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Spectrum

In Session at TPRC, Michael Calabrese of New America Emphasizes Vital Role of Spectrum Sharing

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Screenshot of Michael Calabrese from the webinar

February 18, 2021—The United States must institute a spectrum sharing policy to maximize efficient use of the critical airwaves, the director of New America’s Wireless Future project said Thursday.

Michael Calabrese, of the non-profit foundation long-standing project focusing on radio frequency spectrum issues, said “opportunistic spectrum sharing,” whereby incumbent users for a specific band of spectrum share it with other users, should be seriously considered for coverage.

Calabrese outlined the primary points of his January paper called “Use it or Share It: A New Default Policy for Spectrum Management” during a paper session of TPRC, formerly the Telecommunications Policy Research Conference, on Thursday.

Calabrese conceded that running out of usable spectrum was not a new concern. He gave the example of the broadcast television spectrum incentive auction.

Even though the license to use certain bands of spectrum were already owned, in 2014 the Federal Communications Commission began to auction bands off for other uses on a volunteer basis. That is, television providers that were not using their allotted bands could sell the rights to use them to other providers, thus ensuring the effective use of spectrum.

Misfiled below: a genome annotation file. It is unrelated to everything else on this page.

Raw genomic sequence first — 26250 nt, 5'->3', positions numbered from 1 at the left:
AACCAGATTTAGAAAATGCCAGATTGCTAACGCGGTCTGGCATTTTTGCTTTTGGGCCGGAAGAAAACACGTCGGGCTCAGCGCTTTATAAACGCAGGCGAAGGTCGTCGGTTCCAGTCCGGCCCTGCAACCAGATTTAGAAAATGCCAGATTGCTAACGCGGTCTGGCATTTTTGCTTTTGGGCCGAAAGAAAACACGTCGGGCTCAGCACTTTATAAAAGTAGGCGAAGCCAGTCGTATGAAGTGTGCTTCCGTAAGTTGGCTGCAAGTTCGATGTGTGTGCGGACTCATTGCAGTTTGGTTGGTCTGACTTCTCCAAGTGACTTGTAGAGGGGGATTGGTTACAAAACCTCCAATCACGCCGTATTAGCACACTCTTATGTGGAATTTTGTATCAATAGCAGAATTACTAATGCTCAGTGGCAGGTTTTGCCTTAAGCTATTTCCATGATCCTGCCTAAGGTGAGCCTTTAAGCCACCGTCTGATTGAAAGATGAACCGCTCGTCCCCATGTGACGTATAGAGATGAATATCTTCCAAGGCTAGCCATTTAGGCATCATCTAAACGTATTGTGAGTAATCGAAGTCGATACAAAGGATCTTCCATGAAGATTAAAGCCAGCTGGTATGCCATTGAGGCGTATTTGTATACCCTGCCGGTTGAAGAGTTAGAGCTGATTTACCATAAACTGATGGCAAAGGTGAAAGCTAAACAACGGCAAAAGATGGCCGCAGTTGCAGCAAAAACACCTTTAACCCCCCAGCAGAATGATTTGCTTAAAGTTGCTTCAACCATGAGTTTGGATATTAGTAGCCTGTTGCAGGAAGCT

Sharing spectrum already in use

According to Calabrese, ensuring the use of unused and underutilized parts of the spectrum is only a part of the picture. Sharing spectrum that is already being used must also be considered. He stated that traditional policies made to auction and clear spectrum could not hope to meet projected demand and that band sharing would be necessary.

As an example, Calabrese pointed to the military radar spectrum on the 3100 MegaHertz (MHz) to 3550 MHz band. Though these bands are currently dedicated to the U.S. military’s long-range surveillance and fleet air defense radar systems, Calabrese stated that the FCC has identified this band as potentially sharable and will be auctioning off bands of spectrum that fall within this range as soon as this month.

“The first principle of opportunistic spectrum sharing is that secondary users do no harm to incumbent services,” Calabrese said. In the context of the aforementioned example, this would mean that anyone sharing bands with military radar systems could not compromise the military’s ability to use their radar.

But this would not mean that incumbent users would have no obligations to those they are sharing spectrum with.

More robust sharing policies and initiatives would bring several key benefits, Calabrese argued. He stated that such policies would allow for more efficient use of federal spectrum capacity; lower barriers of entry for more uses and users; promote service in rural and underserved areas; and promote secondary market transactions.